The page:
Under-the-hood: coalesce

Versions: Apache Spark 3.0.1

That's probably one of the most common questions you may have heard in preliminary job interviews. What's the difference between coalesce and repartition? Many answers exist, but instead of repeating them, I will try to dig a bit deeper in this blog post and see how the coalesce works.

Coalesce - plan resolution

When you call coalesce method, Apache Spark adds a logical node called Repartition(numPartitions: Int, shuffle: Boolean, child: LogicalPlan) to the logical plan with the shuffle attribute set to false. It means that whatever value you put as the numPartitions, the physical planner will not shuffle the data:

  def coalesce(numPartitions: Int): Dataset[T] = withTypedPlan {
    Repartition(numPartitions, shuffle = false, logicalPlan)
  }

Starting from this point, the engine knows that the partitions distribution has to change and depending on the shuffle flag, it transforms the Repartition logical node into ShuffleExchangeExec (when shuffle is true) or CoalesceExec otherwise:

      case logical.Repartition(numPartitions, shuffle, child) =>
        if (shuffle) {
          ShuffleExchangeExec(RoundRobinPartitioning(numPartitions),
            planLater(child), noUserSpecifiedNumPartition = false) :: Nil
        } else {
          execution.CoalesceExec(numPartitions, planLater(child)) :: Nil
        }

Coalsce will then delegate the execution to the CoalesceExec which, depending on the number of partitions, will either return an empty RDD or delegate the execution to RDD's coalesce function. Since the former case will happen only when the child node has 0 or less (!) partitions, so it's something quite rare, let's focus on RDD's coalesce part:

  protected override def doExecute(): RDD[InternalRow] = {
    if (numPartitions == 1 && child.execute().getNumPartitions < 1) {
      // Make sure we don't output an RDD with 0 partitions, when claiming that we have a
      // `SinglePartition`.
      new CoalesceExec.EmptyRDDWithPartitions(sparkContext, numPartitions)
    } else {
      child.execute().coalesce(numPartitions, shuffle = false)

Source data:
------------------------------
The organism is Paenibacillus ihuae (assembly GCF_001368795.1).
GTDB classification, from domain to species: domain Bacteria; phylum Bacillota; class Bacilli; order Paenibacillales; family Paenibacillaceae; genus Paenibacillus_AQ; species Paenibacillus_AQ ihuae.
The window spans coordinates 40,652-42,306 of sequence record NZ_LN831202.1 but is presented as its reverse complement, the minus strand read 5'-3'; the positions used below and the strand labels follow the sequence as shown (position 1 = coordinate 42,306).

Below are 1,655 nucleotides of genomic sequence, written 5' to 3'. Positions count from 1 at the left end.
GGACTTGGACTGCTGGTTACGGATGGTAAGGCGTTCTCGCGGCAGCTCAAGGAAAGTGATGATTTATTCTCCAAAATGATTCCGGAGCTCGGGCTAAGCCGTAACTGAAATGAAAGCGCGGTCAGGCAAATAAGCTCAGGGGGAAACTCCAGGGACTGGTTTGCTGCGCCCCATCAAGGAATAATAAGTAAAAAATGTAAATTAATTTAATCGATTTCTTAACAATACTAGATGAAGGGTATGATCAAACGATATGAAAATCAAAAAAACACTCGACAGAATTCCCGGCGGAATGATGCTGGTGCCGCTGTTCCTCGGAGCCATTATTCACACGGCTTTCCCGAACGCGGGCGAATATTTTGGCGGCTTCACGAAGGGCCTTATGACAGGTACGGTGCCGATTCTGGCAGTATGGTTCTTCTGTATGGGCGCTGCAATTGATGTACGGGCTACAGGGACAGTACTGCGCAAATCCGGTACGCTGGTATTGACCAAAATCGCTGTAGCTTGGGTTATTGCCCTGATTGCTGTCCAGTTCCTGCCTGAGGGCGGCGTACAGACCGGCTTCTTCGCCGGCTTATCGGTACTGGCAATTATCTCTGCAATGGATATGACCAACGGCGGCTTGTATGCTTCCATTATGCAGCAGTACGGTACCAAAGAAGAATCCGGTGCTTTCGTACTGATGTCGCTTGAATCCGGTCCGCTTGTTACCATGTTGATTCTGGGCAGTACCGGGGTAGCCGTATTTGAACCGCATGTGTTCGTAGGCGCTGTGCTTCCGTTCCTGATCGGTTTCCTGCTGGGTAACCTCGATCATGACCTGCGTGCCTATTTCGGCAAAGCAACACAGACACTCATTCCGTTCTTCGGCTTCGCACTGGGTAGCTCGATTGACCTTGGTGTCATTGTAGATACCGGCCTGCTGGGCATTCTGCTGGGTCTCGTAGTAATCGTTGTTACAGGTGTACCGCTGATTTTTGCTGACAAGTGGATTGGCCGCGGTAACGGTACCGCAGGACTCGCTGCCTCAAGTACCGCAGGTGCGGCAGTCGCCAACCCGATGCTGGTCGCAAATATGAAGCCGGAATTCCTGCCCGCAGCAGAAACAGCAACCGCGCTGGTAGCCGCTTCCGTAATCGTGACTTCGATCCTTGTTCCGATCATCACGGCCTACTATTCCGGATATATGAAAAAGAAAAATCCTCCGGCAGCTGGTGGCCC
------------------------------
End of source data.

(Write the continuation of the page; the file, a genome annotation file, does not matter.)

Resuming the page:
}
  }

RDD's coalesce

The call to coalesce will create a new CoalescedRDD(this, numPartitions, partitionCoalescer) where the last parameter will be empty. It means that at the execution time, this RDD will use the default org.apache.spark.rdd.DefaultPartitionCoalescer. While analyzing the code, you will see that the coalesce operation consists on merging various partitions:

private[spark] class CoalescedRDD[T: ClassTag](
    @transient var prev: RDD[T],
    maxPartitions: Int,
    partitionCoalescer: Option[PartitionCoalescer] = None)
  extends RDD[T](prev.context, Nil) {
  override def getPartitions: Array[Partition] = {
    val pc = partitionCoalescer.getOrElse(new DefaultPartitionCoalescer())

    pc.coalesce(maxPartitions, prev).zipWithIndex.map {
      case (pg, i) =>
        val ids = pg.partitions.map(_.index).toArray
        CoalescedRDDPartition(i, prev, ids, pg.prefLoc)
    }
  }

The coalesce magic is hidden behind the pc variable which returns the array containing all merged partitions transformed at the end to the CoalescedRDDPartition instances. It's quite simple, isn't it? Apparently, yes! But the coalesce algorithm provided by the used DefaultPartitionCoalescer class is a bit more complex than that.

Coalesce algorithm

It's complicated because the algorithm includes the data locality concept, i.e., whether a specific partition is associated with a particular executor or not. We could then think that all partitions located on the node will be put to the same coalesced partition, but it's not true.

Let's try to understand why by analyzing the algorithm. It starts by generating a list composed of executor, partition pairs (partsWithLocs in the snippet). If the data locality information is missing for all or some of the partitions, the algorithm will generate a simple list of not locality-aware partitions (partsWithoutLocs in the snippet):

    def getAllPrefLocs(prev: RDD[_]): Unit = {
      val tmpPartsWithLocs = mutable.LinkedHashMap[Partition, Seq[String]]()
      // first get the locations for each partition, only do this once since it can be expensive
      prev.partitions.foreach(p => {
          val locs = currPrefLocs(p, prev)
          if (locs.nonEmpty) {
            tmpPartsWithLocs.put(p, locs)
          } else {
            partsWithoutLocs += p
          }
        }
      )
      // convert it into an array of host to partition
      for (x <- 0 to 2) {
        tmpPartsWithLocs.foreach { parts =>
          val p = parts._1
          val locs = parts._2
          if (locs.size > x) partsWithLocs += ((locs(x), p))
        }
      }
    }
  }

After this step, the coalescer creates PartitionGroups composed of the preferred location and the list of stored partitions. Of course, If the data locality information is missing, the PartitionGroups are empty objects, like in the snippet below:

  def setupGroups(targetLen: Int, partitionLocs: PartitionLocations): Unit = {
    // deal with empty case, just create targetLen partition groups with no preferred location
    if (partitionLocs.partsWithLocs.isEmpty) {